Healthy trees and dependable utility service
For the ninth year in a row, FirstEnergy Corp., an electric company based in Akron, Ohio, and its seven electric utility companies, received a plaque and a flag bearing the distinction as a “Tree Line USA” utility by the National Arbor Day Foundation (www.arborday.org), in cooperation with the National Association of State Foresters. FirstEnergy is one of 138 U.S. energy companies that received this distinction in 2007, an annual recognition of public and private utilities that work to promote the dual goals of dependable utility service and abundant, healthy trees along America’s streets and highways.
“This award shows that by following industry standards we can strike a balance between ensuring safe and reliable electric service and maintaining the beauty of the natural surroundings in the communities we serve,” said Donald R. Schneider, FirstEnergy senior vice president of energy delivery and customer service. “Our tree care program combines the best practices of certified arborists and foresters to keep vegetation away from power lines and other electric equipment, which helps reduce the number and severity of service interruptions our customers experience during storms.”
What does it take for an energy company to win this distinction? National Arbor Day Association’s Woody Nelson, a spokesperson for the Tree Line USA program, said that tree or tree limb contacts are one of the biggest reasons for service interruptions to utilities. The care and quality in which trees are properly cared for when they live “under the wire” is the main criteria when selecting a Tree Line USA utility company for recognition, Nelson said.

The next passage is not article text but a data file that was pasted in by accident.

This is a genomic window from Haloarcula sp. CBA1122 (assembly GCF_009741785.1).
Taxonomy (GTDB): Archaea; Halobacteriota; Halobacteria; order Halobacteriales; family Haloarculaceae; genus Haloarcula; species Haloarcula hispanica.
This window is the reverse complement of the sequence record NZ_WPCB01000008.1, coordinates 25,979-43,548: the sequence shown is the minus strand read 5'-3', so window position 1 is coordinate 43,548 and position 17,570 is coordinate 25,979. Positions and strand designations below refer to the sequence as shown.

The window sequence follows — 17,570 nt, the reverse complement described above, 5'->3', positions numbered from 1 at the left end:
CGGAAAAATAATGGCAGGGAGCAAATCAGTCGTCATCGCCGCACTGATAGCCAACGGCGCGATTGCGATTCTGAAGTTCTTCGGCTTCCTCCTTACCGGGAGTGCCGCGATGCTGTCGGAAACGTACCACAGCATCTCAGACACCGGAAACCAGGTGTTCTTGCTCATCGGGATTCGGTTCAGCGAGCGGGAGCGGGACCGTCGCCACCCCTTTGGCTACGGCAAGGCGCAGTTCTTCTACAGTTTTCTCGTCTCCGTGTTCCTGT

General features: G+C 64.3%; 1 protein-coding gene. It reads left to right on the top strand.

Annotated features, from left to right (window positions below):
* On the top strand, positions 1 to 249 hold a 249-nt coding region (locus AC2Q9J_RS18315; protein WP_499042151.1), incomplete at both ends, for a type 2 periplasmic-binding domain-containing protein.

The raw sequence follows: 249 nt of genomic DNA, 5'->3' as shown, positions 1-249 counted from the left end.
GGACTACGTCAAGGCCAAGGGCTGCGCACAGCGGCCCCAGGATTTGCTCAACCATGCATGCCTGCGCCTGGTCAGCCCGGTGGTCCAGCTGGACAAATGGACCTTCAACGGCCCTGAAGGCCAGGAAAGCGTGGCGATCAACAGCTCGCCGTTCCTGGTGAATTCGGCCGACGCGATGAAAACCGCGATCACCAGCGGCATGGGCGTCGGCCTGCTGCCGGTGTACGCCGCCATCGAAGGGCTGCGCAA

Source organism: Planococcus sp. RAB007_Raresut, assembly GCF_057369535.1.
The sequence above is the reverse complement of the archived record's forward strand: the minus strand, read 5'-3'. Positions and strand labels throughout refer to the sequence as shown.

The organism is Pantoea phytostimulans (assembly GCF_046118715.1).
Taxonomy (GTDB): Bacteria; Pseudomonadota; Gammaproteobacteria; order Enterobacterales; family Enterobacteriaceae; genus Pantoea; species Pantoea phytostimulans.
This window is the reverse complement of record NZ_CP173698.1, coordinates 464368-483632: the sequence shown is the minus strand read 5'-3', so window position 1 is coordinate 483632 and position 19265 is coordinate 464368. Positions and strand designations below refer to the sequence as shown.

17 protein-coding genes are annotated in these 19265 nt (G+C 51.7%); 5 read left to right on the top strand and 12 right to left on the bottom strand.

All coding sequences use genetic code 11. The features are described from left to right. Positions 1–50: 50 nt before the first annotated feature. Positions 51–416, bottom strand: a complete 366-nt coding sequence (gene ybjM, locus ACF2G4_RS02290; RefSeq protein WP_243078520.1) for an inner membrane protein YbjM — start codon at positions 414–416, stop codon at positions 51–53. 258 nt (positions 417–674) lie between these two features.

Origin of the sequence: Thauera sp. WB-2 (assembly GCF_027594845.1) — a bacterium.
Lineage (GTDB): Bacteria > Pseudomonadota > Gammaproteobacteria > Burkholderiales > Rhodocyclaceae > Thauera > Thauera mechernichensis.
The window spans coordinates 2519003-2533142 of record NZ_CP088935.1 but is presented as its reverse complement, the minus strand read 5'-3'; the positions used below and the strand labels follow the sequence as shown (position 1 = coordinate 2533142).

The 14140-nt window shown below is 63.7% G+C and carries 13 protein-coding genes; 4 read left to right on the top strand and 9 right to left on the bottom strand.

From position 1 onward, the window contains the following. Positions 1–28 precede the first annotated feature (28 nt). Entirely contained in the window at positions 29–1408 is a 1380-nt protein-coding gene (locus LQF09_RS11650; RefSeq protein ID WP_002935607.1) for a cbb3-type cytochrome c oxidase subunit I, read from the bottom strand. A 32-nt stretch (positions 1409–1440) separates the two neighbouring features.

The right techniques
In order to qualify for Tree Line USA distinction, a utility company needs to formally adopt work practices for pruning near electric utility lines that were developed by Dr. Alex Shigo, author of many books on arboriculture including “Pruning Trees Near Electric Utility Lines,” a 32-page field pocket guide (available at www.shigoandtrees.com).
“The practices outlined in Shigo’s pocket guide are the only pruning practices that are good for trees… that means no tree topping, no tipping, no long stubs, no collars… we want arborists employed [by the utility company] to have read this field guide,” said Nelson. Workers who perform line clearance, including contracted workers, must also read and understand Dr. Shigo’s field guide and follow its recommendations.
Another recommended guide is “Trenching and Tunneling Near Trees,” by Dr. James Fazio, which outlines methods for underground cable and wiring that will not tear up a tree’s root system or cause weaknesses in the tree.
One useful technique in Shigo’s guide is the use of directional pruning to cut trees that are near power lines. Directional pruning involves removing entire branches and limbs back to the main trunk of the tree, where trees normally shed them. This way, any future tree growth will be away from the power lines. This kind of pruning is also healthier for the tree’s natural defense systems and other natural processes that protect the tree from decay and aggressive resprouting. While directionally pruned trees may look odd at first, in the long run the tree is less susceptible to pest and decay problems and less likely to drop branches and cause damage during storms.